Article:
The Yellow Book/Volume 1/Modern Melodrama

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Modern Melodrama


THE pink shade of a single lamp supplied an air of subdued mystery; the fire burned red and still; in place of door and windows hung curtains, obscure, formless; the furniture, dainty, but sparse, stood detached and incoördinate like the furniture of a stage-scene; the atmosphere was heavy with heat, and a scent of stale tobacco; some cut flowers, half withered, tissue-paper still wrapping their stalks, lay on a gilt, cane-bottomed chair.

"Will you give me a sheet of paper, please?"

He had crossed the room, to seat himself before the principal table. He wore a fur-lined overcoat, and he was tall, and broad, and bald; a sleek face, made grave by gold-rimmed spectacles.

The other man was in evening dress; his back leaning against the mantelpiece, his hands in his pockets: he was moodily scraping the hearthrug with his toe. Clean-shaved; stolid and coarsely regular features; black, shiny hair, flattened on to his head; under-sized eyes, moist and glistening; the tint of his face uniform, the tint of discoloured ivory; he looked a man who ate well and lived hard.

"Certainly, sir, certainly," and he started to hurry about the room.

"Daisy," he exclaimed roughly, a moment later, "where the deuce do you keep the note-paper?"

"I don't know if there is any, but the girl always has some." She spoke in a slow tone—insolent and fatigued.

A couple of bed-pillows were supporting her head, and a scarlet plush cloak, trimmed with white down, was covering her feet, as she lay curled on the sofa. The fire-light glinted on the metallic gold of her hair, which clashed with the black of her eyebrows; and the full, blue eyes, wide-set, contradicted the hard line of her vivid-red lips. She drummed her ringers on the sofa-edge, nervously.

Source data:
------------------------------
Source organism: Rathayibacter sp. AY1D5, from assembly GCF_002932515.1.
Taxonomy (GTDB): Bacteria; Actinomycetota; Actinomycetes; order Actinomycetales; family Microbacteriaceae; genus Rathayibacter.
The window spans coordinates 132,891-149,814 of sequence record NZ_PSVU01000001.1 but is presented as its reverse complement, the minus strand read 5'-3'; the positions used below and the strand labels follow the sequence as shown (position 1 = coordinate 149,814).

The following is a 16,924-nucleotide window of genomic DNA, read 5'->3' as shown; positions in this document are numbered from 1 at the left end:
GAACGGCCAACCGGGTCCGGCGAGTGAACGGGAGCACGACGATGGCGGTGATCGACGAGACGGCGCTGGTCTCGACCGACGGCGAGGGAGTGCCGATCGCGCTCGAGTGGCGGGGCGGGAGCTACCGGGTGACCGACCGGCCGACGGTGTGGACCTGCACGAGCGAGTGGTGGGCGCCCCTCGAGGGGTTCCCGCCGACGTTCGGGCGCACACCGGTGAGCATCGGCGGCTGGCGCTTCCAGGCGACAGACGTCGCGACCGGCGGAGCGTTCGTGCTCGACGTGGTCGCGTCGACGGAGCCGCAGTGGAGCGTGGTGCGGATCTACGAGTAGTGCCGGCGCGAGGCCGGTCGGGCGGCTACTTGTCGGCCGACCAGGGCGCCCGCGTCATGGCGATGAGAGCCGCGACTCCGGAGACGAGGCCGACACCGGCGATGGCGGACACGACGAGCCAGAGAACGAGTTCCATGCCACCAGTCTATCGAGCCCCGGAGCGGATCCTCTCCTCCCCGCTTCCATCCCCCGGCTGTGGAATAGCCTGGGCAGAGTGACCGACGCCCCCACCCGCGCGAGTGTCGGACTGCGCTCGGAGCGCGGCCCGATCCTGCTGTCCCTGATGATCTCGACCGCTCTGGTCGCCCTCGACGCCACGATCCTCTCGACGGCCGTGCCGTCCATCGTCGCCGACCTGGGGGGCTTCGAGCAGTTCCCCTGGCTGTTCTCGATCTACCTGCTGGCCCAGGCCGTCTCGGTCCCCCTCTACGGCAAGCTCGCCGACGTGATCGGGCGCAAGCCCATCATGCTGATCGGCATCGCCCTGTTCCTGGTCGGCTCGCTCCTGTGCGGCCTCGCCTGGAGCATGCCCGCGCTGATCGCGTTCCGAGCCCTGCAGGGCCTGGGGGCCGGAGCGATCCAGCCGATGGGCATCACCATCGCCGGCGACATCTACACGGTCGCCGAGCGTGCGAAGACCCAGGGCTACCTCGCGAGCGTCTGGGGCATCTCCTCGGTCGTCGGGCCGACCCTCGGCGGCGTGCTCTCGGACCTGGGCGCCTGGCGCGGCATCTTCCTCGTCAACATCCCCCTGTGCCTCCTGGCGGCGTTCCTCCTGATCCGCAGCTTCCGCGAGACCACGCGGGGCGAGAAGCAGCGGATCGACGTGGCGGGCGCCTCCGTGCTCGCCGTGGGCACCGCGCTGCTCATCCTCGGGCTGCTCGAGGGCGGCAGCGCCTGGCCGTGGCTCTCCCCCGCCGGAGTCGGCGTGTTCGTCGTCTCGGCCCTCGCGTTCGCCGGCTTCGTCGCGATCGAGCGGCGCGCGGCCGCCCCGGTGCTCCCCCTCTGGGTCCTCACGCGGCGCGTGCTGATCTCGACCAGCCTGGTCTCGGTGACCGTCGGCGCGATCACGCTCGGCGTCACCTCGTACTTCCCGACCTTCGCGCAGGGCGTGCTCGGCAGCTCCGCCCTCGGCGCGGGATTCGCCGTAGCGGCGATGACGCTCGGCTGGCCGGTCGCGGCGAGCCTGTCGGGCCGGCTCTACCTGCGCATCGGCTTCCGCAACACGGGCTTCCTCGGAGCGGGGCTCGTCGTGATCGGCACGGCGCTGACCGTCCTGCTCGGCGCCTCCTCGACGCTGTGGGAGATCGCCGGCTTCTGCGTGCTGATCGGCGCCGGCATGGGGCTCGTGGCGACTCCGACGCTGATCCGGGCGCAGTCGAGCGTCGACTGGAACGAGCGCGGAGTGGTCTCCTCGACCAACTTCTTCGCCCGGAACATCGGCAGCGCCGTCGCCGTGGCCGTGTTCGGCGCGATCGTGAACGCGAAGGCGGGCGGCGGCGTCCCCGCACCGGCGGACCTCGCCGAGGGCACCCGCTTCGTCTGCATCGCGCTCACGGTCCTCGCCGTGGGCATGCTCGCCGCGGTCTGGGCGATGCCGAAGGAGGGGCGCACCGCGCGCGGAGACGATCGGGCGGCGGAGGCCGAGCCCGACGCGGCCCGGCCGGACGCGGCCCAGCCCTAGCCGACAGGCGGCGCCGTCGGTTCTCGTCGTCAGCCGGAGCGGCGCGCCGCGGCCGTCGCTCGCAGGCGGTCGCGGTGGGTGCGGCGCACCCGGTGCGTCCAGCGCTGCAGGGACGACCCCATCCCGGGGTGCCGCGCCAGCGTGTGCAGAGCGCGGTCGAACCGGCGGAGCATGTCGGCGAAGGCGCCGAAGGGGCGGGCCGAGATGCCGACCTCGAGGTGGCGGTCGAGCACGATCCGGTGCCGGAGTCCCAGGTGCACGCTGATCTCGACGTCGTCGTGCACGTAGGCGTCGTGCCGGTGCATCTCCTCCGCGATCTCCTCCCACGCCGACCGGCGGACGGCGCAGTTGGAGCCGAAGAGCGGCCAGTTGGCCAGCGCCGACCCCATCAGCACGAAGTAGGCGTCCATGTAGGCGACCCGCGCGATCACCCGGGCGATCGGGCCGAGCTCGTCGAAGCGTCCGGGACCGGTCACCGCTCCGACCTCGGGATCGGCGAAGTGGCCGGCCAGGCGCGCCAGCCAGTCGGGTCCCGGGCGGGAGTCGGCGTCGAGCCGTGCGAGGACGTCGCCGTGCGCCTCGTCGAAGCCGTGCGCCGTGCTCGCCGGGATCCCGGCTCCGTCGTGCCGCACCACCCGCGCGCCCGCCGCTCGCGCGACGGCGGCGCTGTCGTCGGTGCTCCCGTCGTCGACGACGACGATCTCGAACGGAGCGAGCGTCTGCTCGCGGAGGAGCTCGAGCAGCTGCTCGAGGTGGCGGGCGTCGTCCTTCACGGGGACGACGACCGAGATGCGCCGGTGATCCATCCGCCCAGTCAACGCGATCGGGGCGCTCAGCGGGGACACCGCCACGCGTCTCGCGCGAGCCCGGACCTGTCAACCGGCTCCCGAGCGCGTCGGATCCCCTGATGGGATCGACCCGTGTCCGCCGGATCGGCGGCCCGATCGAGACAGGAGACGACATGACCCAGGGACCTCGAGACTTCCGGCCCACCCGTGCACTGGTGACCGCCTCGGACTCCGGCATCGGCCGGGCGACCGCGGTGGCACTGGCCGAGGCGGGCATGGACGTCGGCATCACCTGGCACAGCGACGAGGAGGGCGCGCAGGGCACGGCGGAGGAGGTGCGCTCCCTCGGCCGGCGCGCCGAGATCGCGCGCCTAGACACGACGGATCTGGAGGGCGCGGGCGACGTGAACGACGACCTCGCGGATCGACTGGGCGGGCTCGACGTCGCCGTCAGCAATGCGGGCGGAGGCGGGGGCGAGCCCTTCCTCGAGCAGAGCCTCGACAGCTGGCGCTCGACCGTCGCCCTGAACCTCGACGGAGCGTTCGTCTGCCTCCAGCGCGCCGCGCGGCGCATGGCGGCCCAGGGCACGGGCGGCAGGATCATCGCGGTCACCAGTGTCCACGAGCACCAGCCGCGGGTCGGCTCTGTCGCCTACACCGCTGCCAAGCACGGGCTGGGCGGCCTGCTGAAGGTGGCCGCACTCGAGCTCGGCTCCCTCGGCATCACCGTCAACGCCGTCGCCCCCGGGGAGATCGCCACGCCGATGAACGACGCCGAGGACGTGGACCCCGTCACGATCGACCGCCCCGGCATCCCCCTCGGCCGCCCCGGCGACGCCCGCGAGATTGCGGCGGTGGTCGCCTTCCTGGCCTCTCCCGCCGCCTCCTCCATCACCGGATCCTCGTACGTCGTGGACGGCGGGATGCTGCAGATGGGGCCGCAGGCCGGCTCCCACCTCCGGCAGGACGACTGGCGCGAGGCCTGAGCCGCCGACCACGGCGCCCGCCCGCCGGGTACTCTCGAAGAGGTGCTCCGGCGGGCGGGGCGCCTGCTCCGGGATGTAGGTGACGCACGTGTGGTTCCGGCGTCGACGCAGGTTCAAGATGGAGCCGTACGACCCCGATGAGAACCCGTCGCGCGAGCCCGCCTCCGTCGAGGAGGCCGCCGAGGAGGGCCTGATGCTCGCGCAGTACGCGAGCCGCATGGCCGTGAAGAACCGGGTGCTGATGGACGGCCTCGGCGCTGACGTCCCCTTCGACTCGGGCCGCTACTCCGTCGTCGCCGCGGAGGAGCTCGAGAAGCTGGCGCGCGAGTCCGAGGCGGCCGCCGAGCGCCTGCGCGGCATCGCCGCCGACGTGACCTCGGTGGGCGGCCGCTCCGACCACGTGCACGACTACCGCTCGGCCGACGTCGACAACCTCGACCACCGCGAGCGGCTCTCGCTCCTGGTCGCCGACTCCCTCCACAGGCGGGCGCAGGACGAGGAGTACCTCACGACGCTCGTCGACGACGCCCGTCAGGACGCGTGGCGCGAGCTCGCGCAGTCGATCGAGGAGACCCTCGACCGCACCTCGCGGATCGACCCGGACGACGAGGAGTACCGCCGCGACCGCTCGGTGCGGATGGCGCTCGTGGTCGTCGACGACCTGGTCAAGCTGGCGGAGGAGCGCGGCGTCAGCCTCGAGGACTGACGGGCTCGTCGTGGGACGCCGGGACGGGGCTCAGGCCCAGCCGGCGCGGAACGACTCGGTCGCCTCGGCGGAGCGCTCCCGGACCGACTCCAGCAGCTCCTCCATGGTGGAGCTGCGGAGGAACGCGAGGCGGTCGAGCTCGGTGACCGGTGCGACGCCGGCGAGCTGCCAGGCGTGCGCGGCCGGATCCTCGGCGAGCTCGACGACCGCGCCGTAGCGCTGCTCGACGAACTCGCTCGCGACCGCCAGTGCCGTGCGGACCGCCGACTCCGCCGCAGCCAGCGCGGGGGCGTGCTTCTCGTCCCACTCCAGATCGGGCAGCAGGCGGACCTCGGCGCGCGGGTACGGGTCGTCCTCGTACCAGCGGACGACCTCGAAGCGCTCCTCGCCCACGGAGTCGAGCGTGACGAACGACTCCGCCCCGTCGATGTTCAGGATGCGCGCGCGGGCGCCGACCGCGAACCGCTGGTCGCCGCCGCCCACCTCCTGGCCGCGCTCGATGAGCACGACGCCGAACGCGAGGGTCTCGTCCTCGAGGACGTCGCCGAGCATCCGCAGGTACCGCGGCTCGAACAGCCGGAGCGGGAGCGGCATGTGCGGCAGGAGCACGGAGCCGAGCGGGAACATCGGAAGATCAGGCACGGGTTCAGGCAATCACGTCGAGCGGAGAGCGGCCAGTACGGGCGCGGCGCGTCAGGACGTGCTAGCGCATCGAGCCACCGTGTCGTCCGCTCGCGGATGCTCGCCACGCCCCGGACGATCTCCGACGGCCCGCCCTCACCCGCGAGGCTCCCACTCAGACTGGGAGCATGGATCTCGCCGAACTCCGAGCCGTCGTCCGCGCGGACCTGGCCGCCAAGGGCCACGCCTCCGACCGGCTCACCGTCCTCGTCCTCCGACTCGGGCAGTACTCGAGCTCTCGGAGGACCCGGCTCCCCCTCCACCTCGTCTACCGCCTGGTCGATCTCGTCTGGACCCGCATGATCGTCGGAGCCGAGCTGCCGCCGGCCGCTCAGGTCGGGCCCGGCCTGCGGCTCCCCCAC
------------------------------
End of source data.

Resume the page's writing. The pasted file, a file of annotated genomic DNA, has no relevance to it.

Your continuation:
"Never mind," said the bald man shortly, producing a note book from his breast-pocket, and tearing a leaf from it.

He wrote, and the other two stayed silent; the man returned to the hearthrug, lifting his coat-tails under his arms; the girl went on drumming the sofa-edge.

"There," sliding back his chair, and looking from the one to the other, evidently uncertain which of the two he should address. "Here is the prescription. Get it made up to-night, a table- spoonful at a time, in a wine-glassful of water at lunch-time, at dinner-time and before going to bed. Go on with the port wine twice a day, and (to the girl, deliberately and distinctly) you must keep quite quiet; avoid all sort of excitement—that is extremely important. Of course you must on no account go out at night. Go to bed early, take regular meals, and keep always warm."

"I say," broke in the girl, "tell us, it isn't bad—dangerous, I mean?"

"Dangerous! no, not if you do what I tell you."

He glanced at his watch, and rose, buttoning his coat.

"Good-evening," he said gravely.

At first she paid no heed; she was vacantly staring before her: then, suddenly conscious that he was waiting, she looked up at him.

"Good-night, doctor."

She held out her hand, and he took it.

"I'll get all right, won't I?" she asked, still looking up at him.

"All right—of course you will—of course. But remember you must do what I tell you."

The other man handed him his hat and umbrella, opened the door for him, and it closed behind them.

* * * *

The girl remained quiet, sharply blinking her eyes, her whole expression eager, intense.

A murmer of voices, a muffled tread of footsteps descending the stairs—the gentle shutting of a door—stillness.

She raised herself on her elbow, listening; the cloak slipped noiselessly to the floor. Quickly her arm shot out to the bell-rope: she pulled it violently; waited, expectant; and pulled again.

A slatternly figure appeared—a woman of middle-age—her arms, bared to the elbows, smeared with dirt; a grimy apron over her knees.

"What's up?—I was smashin' coal," she explained.

"Come here," hoarsely whispered the girl—"here—no—nearer—quite close. Where's he gone?"

"Gone? 'oo?"

"That man that was here."

"I s'ppose 'ee's in the downstairs room. I ain't 'eard the front door slam."

"And Dick, where's he?"

"They're both in there together, I s'ppose."

"I want you to go down—quietly—without making a noise—listen at the door—come up, and tell me what they're saying."

"What? down there?" jerking her thumb over her shoulder.

"Yes, of course—at once," answered the girl, impatiently.

"And if they catches me—a nice fool I looks. No, I'm jest blowed if I do!" she concluded. "Whatever's up?"

"You must," the girl broke out excitedly. "I tell you, you must."